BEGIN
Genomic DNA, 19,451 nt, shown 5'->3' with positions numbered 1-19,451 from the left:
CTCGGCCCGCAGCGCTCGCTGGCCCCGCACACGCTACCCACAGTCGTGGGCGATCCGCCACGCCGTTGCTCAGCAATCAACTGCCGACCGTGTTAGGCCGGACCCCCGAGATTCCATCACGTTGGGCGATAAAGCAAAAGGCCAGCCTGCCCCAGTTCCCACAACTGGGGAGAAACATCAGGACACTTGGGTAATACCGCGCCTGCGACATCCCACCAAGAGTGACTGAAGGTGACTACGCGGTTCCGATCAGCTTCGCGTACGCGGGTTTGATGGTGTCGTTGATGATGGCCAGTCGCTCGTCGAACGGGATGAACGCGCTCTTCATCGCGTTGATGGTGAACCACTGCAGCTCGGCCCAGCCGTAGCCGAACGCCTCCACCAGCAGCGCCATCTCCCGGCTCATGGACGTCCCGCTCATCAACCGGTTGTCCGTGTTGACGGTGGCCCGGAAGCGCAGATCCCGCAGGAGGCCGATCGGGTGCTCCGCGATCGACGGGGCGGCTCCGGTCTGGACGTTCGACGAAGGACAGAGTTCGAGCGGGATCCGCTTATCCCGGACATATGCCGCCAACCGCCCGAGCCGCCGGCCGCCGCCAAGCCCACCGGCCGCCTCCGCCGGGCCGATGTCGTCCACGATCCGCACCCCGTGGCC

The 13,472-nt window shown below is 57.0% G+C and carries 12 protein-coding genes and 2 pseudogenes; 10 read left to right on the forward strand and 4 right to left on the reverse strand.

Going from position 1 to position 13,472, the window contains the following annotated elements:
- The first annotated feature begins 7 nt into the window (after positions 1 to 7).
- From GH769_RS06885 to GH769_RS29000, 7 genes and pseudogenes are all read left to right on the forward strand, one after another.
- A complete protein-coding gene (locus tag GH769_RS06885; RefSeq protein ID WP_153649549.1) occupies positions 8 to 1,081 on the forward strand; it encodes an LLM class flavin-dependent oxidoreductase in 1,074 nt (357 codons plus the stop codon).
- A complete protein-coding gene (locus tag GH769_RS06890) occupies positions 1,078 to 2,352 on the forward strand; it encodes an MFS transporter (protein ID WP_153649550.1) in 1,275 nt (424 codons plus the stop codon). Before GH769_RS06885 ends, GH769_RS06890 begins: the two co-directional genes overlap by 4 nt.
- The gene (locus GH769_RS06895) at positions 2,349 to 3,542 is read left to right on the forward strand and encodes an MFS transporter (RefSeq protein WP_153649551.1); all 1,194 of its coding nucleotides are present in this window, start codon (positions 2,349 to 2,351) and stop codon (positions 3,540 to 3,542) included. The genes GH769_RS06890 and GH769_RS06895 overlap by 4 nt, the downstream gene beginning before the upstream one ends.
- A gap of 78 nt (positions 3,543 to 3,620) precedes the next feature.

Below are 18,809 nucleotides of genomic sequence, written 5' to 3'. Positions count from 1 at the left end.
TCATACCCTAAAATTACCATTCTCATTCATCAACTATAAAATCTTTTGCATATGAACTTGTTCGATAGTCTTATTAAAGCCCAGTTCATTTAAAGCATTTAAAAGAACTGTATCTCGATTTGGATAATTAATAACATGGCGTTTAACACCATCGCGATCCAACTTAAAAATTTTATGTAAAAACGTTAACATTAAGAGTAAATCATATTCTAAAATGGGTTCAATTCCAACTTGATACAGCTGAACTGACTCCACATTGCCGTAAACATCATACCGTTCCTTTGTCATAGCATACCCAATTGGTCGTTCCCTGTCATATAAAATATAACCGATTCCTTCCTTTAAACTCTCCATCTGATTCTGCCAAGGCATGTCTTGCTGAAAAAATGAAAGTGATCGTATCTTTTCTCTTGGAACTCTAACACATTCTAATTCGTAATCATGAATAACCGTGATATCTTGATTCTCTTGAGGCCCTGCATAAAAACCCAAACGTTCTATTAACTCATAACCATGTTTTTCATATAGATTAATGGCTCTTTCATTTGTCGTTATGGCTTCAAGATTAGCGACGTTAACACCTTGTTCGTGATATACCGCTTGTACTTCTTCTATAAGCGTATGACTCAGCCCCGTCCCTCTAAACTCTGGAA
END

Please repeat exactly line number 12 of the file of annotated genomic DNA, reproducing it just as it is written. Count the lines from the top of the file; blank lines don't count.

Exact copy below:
TCATACCCTAAAATTACCATTCTCATTCATCAACTATAAAATCTTTTGCATATGAACTTGTTCGATAGTCTTATTAAAGCCCAGTTCATTTAAAGCATTTAAAAGAACTGTATCTCGATTTGGATAATTAATAACATGGCGTTTAACACCATCGCGATCCAACTTAAAAATTTTATGTAAAAACGTTAACATTAAGAGTAAATCATATTCTAAAATGGGTTCAATTCCAACTTGATACAGCTGAACTGACTCCACATTGCCGTAAACATCATACCGTTCCTTTGTCATAGCATACCCAATTGGTCGTTCCCTGTCATATAAAATATAACCGATTCCTTCCTTTAAACTCTCCATCTGATTCTGCCAAGGCATGTCTTGCTGAAAAAATGAAAGTGATCGTATCTTTTCTCTTGGAACTCTAACACATTCTAATTCGTAATCATGAATAACCGTGATATCTTGATTCTCTTGAGGCCCTGCATAAAAACCCAAACGTTCTATTAACTCATAACCATGTTTTTCATATAGATTAATGGCTCTTTCATTTGTCGTTATGGCTTCAAGATTAGCGACGTTAACACCTTGTTCGTGATATACCGCTTGTACTTCTTCTATAAGCGTATGACTCAGCCCCGTCCCTCTAAACTCTGGAA